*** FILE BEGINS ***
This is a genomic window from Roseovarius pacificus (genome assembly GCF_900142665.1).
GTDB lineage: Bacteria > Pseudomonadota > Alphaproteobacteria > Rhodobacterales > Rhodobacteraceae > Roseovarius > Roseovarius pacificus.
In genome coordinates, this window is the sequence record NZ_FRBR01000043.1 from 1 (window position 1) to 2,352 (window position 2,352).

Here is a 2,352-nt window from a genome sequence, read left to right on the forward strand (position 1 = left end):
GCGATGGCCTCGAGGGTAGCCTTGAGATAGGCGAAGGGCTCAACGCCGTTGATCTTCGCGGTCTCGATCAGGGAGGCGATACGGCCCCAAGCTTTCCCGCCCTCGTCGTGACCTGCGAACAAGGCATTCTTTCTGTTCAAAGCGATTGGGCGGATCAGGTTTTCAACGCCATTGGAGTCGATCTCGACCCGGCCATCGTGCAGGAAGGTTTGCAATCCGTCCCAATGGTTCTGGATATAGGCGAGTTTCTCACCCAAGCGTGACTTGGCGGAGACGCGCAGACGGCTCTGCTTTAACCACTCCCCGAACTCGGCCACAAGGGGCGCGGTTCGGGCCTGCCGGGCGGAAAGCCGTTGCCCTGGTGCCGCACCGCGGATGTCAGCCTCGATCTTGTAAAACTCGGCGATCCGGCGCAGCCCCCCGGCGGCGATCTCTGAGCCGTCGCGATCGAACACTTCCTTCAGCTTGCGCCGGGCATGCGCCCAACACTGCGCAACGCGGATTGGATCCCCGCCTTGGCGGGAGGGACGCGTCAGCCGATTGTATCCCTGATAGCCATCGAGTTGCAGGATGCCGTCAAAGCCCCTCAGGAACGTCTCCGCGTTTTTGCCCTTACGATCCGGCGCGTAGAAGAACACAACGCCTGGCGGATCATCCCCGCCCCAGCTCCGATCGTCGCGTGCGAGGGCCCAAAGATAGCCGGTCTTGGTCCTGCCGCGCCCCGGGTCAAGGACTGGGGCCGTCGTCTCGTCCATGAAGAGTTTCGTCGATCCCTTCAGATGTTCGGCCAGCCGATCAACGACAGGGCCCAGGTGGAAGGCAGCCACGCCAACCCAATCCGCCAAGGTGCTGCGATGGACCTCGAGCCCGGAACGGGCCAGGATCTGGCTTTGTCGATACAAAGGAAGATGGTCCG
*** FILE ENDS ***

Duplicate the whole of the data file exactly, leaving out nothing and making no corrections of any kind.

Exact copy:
This is a genomic window from Roseovarius pacificus (genome assembly GCF_900142665.1).
GTDB lineage: Bacteria > Pseudomonadota > Alphaproteobacteria > Rhodobacterales > Rhodobacteraceae > Roseovarius > Roseovarius pacificus.
In genome coordinates, this window is the sequence record NZ_FRBR01000043.1 from 1 (window position 1) to 2,352 (window position 2,352).

Here is a 2,352-nt window from a genome sequence, read left to right on the forward strand (position 1 = left end):
GCGATGGCCTCGAGGGTAGCCTTGAGATAGGCGAAGGGCTCAACGCCGTTGATCTTCGCGGTCTCGATCAGGGAGGCGATACGGCCCCAAGCTTTCCCGCCCTCGTCGTGACCTGCGAACAAGGCATTCTTTCTGTTCAAAGCGATTGGGCGGATCAGGTTTTCAACGCCATTGGAGTCGATCTCGACCCGGCCATCGTGCAGGAAGGTTTGCAATCCGTCCCAATGGTTCTGGATATAGGCGAGTTTCTCACCCAAGCGTGACTTGGCGGAGACGCGCAGACGGCTCTGCTTTAACCACTCCCCGAACTCGGCCACAAGGGGCGCGGTTCGGGCCTGCCGGGCGGAAAGCCGTTGCCCTGGTGCCGCACCGCGGATGTCAGCCTCGATCTTGTAAAACTCGGCGATCCGGCGCAGCCCCCCGGCGGCGATCTCTGAGCCGTCGCGATCGAACACTTCCTTCAGCTTGCGCCGGGCATGCGCCCAACACTGCGCAACGCGGATTGGATCCCCGCCTTGGCGGGAGGGACGCGTCAGCCGATTGTATCCCTGATAGCCATCGAGTTGCAGGATGCCGTCAAAGCCCCTCAGGAACGTCTCCGCGTTTTTGCCCTTACGATCCGGCGCGTAGAAGAACACAACGCCTGGCGGATCATCCCCGCCCCAGCTCCGATCGTCGCGTGCGAGGGCCCAAAGATAGCCGGTCTTGGTCCTGCCGCGCCCCGGGTCAAGGACTGGGGCCGTCGTCTCGTCCATGAAGAGTTTCGTCGATCCCTTCAGATGTTCGGCCAGCCGATCAACGACAGGGCCCAGGTGGAAGGCAGCCACGCCAACCCAATCCGCCAAGGTGCTGCGATGGACCTCGAGCCCGGAACGGGCCAGGATCTGGCTTTGTCGATACAAAGGAAGATGGTCCG